The first month of 2019 saw growth in the eight core sectors of the economy crash to a 19-month low at 1.8 per cent, slipping below the 2.8 per cent growth in December.
Data released by the commerce and industry ministry on Saturday showed that the eight segments — coal, crude oil, natural gas, refinery products, fertiliser, steel, cement and electricity — cumulatively grew 4.5 per cent in April-January of the current financial year, remaining higher than the 4.1 per cent growth in the corresponding period of FY18.
Contributing 40 per cent to the total industrial production, output of the core sectors was brought down by the sudden contraction in electricity generation by 0.4 per cent in January, down from a 4.4 per cent rise in December.
“In fact, the electricity sector growth in January is lowest in the last 71 months. Last time electricity sector witnessed contraction was in February 2013,” Devendra Kumar Pant, Chief Economist at India Ratings & Research, said. This has come as a surprise for economists and a low growth in coal output has been blamed.
Coal output has steeply fallen since October, and remained only 1.7 per cent in January. Slower growth in coal production has mirrored that of electricity generation as the initial impetus of some government schemes has tapered. Imports of coal has also been higher, which have replaced domestic production, economists said.
On the other hand, refinery products, which command almost 30 per cent of the core sector index, continued to contract for the second straight month. It went down by 2.6 per cent in January, as opposed to 4.8 per cent in the previous month.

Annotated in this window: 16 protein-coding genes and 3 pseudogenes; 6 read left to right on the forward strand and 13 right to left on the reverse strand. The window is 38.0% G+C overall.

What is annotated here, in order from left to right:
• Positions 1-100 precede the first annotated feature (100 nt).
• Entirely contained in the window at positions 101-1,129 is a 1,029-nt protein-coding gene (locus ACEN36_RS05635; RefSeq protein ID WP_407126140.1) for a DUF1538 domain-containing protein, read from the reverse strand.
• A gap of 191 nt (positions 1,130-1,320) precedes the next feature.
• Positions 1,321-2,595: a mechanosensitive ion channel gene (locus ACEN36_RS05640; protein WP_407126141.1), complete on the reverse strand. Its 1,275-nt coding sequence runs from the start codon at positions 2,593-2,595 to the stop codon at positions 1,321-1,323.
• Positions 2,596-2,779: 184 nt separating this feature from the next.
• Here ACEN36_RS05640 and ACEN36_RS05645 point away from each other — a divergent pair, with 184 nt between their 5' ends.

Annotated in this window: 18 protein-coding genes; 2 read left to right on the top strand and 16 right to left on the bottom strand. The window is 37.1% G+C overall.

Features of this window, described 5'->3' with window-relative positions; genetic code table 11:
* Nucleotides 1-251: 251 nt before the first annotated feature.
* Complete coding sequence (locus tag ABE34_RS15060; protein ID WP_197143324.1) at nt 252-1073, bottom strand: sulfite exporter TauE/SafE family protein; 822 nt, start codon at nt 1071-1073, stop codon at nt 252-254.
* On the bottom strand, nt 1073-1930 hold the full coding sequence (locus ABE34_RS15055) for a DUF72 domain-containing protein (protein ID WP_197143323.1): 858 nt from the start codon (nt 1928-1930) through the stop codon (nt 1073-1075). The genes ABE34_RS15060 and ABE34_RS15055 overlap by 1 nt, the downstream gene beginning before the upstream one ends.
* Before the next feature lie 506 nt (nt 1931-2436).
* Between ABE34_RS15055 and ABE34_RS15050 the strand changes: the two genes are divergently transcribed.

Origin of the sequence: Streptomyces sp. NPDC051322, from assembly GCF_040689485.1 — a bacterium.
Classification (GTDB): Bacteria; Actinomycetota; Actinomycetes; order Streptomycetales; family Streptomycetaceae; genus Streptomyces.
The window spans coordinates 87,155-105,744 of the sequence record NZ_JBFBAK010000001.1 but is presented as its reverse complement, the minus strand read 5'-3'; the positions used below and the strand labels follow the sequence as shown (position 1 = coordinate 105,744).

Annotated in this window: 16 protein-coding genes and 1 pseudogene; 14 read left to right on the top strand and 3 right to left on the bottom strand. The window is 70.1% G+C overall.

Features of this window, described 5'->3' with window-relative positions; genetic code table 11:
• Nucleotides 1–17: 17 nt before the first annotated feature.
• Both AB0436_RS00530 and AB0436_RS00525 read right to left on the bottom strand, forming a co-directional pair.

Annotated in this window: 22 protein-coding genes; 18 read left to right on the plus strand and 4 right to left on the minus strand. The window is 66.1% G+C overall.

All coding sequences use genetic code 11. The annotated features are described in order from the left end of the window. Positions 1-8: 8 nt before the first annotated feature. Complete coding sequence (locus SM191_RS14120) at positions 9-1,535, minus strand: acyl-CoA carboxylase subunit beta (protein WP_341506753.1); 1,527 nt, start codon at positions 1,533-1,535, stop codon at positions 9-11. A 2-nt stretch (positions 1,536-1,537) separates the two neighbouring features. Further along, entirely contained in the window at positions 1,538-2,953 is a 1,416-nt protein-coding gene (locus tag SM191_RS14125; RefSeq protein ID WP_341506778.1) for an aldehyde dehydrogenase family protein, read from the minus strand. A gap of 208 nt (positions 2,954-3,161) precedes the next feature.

Elsewhere in the energy space, lower crude oil prices continued to impact crude oil production as well as exports of refinery product. Crude oil production went down by 4.3 per cent, the same as the previous month.
“We expect Brent oil to remain positive as OPEC production cut, Venezuela and Libya issues could keep oil on the boil, US trade talks with China would also be watched closely for further clarity on demand growth,” Abhishek Bansal, Chairman of commodity and financial services provider ABans said.
Natural gas production, however, fared better, rising by 6.2 per cent, up from 4.2 per cent in December, 2018.
“The two segments, which continue to do well, are cement and steel that can be linked with higher government capex. This is also reflected in the higher fiscal deficit numbers of the government. This has been the prime driving force of the infra industries through this year,” Madan Sabnavis, chief economist at CARE Ratings, said.
However, increased production in steel allowed growth in the sector to be at a 13-month high.
Finally, fertiliser production bounced back in January, registering a 10.5 per cent rise, after three successive months of fall. Higher fertilizer growth has come over a negative base effect last year. This can be attributed more to restocking to an extent as the main demand season for sowing is completed, Sabnavis added.
Industrial output (measured by IIP) is expected to grow by about 2 per cent in January, 2019, with a downward bias due to high base effect, according to CARE Ratings.